Friday, August 19, 2022

iOS Core Data Database Update

The Core Data database is the most commonly used as a data store for iOS apps. Nobody could design the database once and never change it again. I occasionally need to make some changes or update my Core Data database.

When the database scheme is changed, for example, adding a new entity, removing an entity, or changing entity fields, how could such kinds of changes affect your app? Would your app users lose all the data if any changes are made?

If you don't set up your database correctly, you may cause users frustration or pain. Fortunately, Apple provides a very solid and complete core data framework to allow you to migrate database changes during your app's life time without losing any data. In most cases, you would not need to do anything in particular. In some cases, you may need to write some codes to update data since you know what should be done.

Here are some notes regarding this issue.

Set the Correct Core Data Store Options

For the time being, in iOS 10.*, a Core Data store is created and managed by means of NSPersistentContainer. At the time this container is created, some critical options have to be set so that future updates or changes will be migrated smoothly without losing data.

The following is an example of how to set up the container with important options. If you don't set those, any changes to the database store would cause data loss because of a totally new schema.

  1. let storeDesription = NSPersistentStoreDescription(url: url)
  2. storeDesription.shouldInferMappingModelAutomatically = true
  3. storeDesription.shouldMigrateStoreAutomatically = true
  4. container.persistentStoreDescriptions = [storeDesription]
  5. container.loadPersistentStores() {
  6.    (storeDescription, error) in
  7.    if let error = error as NSError? {
  8.        // Handle errors here
  9.    }
  10. }

Add a New Version of the Database

In Xcode 9.4, if you need to change your database schema, don't make the change directly to the database model. Instead, add a new version to your database model and make the new version the active model.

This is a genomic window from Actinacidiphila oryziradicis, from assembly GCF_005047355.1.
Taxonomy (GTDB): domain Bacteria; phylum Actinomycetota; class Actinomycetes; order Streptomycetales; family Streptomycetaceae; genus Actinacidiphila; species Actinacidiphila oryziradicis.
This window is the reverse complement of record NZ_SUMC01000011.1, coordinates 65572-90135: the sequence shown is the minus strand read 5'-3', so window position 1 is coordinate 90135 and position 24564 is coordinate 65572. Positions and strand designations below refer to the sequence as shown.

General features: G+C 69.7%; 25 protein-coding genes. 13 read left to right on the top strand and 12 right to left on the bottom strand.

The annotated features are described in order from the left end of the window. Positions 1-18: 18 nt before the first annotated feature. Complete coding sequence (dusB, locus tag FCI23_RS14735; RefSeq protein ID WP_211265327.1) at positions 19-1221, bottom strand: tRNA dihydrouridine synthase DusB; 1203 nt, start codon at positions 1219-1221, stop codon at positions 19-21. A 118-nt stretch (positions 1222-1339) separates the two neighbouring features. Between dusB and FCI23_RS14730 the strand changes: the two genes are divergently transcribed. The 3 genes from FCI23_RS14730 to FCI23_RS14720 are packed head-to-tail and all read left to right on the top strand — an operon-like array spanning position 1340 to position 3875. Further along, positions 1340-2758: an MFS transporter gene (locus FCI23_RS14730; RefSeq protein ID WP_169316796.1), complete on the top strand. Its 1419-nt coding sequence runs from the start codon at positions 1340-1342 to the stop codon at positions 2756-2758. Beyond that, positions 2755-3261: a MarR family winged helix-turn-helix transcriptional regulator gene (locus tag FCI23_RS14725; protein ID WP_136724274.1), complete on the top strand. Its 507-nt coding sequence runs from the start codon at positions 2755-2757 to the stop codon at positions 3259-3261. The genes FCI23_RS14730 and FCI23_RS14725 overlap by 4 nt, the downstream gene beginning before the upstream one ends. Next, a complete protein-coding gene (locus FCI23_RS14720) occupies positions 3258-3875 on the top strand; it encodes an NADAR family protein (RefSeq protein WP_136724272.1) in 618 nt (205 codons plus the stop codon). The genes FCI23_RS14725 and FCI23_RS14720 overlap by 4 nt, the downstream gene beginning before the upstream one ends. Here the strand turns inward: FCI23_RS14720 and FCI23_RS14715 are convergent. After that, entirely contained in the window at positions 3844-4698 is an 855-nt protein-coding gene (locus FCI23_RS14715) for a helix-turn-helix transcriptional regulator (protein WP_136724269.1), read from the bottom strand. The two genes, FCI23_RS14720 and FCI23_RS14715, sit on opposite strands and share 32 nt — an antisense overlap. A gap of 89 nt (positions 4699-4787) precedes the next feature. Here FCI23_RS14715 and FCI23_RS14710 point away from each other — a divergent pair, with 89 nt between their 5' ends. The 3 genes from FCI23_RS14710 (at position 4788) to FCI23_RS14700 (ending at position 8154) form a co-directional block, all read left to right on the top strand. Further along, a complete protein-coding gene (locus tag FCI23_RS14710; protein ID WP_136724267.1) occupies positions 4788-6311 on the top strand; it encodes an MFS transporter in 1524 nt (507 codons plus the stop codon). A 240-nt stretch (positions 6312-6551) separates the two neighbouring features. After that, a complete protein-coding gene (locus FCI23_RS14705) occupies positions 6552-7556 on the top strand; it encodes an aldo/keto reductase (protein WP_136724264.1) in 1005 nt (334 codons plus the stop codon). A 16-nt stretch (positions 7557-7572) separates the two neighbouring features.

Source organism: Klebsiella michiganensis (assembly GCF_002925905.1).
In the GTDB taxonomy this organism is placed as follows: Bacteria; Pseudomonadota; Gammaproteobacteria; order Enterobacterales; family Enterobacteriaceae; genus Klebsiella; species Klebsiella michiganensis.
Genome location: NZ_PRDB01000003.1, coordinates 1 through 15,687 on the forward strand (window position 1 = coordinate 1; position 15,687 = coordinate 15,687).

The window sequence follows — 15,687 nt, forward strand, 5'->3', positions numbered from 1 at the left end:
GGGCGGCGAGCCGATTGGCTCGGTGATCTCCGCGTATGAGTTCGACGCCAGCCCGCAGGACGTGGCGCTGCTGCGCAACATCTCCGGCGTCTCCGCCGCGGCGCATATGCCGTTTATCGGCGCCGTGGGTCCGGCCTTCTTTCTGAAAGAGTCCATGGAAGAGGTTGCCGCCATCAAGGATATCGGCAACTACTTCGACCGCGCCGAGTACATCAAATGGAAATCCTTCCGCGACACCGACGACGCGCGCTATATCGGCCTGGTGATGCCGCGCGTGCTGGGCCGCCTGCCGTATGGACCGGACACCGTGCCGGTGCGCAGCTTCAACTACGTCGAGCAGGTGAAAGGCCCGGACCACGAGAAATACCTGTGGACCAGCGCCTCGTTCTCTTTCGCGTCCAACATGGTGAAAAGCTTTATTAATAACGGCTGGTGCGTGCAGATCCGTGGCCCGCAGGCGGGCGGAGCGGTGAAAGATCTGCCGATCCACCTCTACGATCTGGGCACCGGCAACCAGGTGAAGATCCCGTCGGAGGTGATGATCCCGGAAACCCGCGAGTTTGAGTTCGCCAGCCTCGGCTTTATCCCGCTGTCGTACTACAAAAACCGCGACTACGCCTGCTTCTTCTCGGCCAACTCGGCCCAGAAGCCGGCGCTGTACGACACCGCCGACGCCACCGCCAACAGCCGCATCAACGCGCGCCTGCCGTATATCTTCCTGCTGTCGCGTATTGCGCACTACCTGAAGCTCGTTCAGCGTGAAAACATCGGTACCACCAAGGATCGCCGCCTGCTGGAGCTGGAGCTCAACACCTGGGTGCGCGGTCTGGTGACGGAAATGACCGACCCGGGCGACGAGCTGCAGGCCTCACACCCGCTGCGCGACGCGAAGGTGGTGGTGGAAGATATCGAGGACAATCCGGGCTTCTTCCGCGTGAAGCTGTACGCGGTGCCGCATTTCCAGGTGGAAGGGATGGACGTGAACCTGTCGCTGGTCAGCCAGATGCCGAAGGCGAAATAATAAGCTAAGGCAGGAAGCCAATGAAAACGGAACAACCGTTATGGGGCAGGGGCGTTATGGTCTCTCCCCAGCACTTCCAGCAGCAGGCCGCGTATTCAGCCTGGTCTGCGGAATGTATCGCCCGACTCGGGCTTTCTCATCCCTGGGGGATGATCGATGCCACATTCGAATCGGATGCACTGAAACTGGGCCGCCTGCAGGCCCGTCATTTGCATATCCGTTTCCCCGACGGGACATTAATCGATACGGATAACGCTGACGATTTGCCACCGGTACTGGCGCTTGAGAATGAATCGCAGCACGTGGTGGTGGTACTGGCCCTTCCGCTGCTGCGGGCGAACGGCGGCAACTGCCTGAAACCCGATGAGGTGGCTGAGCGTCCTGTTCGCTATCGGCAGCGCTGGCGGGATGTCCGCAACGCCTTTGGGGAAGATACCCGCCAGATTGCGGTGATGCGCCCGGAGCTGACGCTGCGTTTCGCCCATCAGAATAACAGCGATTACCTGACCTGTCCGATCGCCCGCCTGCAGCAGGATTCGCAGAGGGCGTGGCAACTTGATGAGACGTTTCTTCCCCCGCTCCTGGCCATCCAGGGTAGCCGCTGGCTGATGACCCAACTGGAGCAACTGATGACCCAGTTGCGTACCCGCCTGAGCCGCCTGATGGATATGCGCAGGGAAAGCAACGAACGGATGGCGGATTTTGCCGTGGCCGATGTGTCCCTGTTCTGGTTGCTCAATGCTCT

From the menu of Editor->Add Model Version...,

Accepting the recommended model name, a new model version will be added.

In the right-hand inspector, add a new model identifier and select the new version as the current model version.

In this way, you can carry the previous database schema as-it-is to the next new version and make changes to the new version.

In most cases, all your data will be kept in the new database without any loss. Even though you have to test your app after your update to make sure it will keep or present previous database data smoothly.

Add Your Customized Updates

If you need to update your data as you know what the changes are and how to set up data correctly, you can do it at your app startup time.

For example, here is my practice of updating data at the app delegate class:

  1. @UIApplicationMain
  2. class AppDelegate : UIResponder, UIApplicationDelegate {
  3.  func application(_ application: UIApplication,
  4.    didFinishLaunchingWithOptions launchOptions: [UIApplicationLaunchOptionsKey: Any]?) -> Bool
  5.    {
  6.       // Override point for customization after application launch.
  7.       MyUserDefaults.shared.setupDefaults()
  8.       AppDatabase.shared.updateDatabase()
  9.       return true
  10.    }
  11. ...
  12. }

I use UserDefaults, i.e., app settings, as a place to save app and database versions and load those versions at the app's startup time. Then in the updateDatabase() method, I'll check if the previous app and database versions are older than a given version. If so, then some updates will be made so that the data will be kept up to date. Here is my example case:

  1. class AppDatabase {
  2.  static var shared: AppDatabase {
  3.    struct local {
  4.      static let instance = AppDatabase()
  5.    }
  6.    return local.instance
  7.  }
  8.  func updateDatabase() {
  9.     guard VersionManager.shared.isOlderThan(.database_v1_2_0) else { return }
  10.     cleanUpDataBase()      // do some cleanup missed in old db
  11.     updateSortProperties() // set sort values for the new fields
  12.  }
  13.  ...
  14. }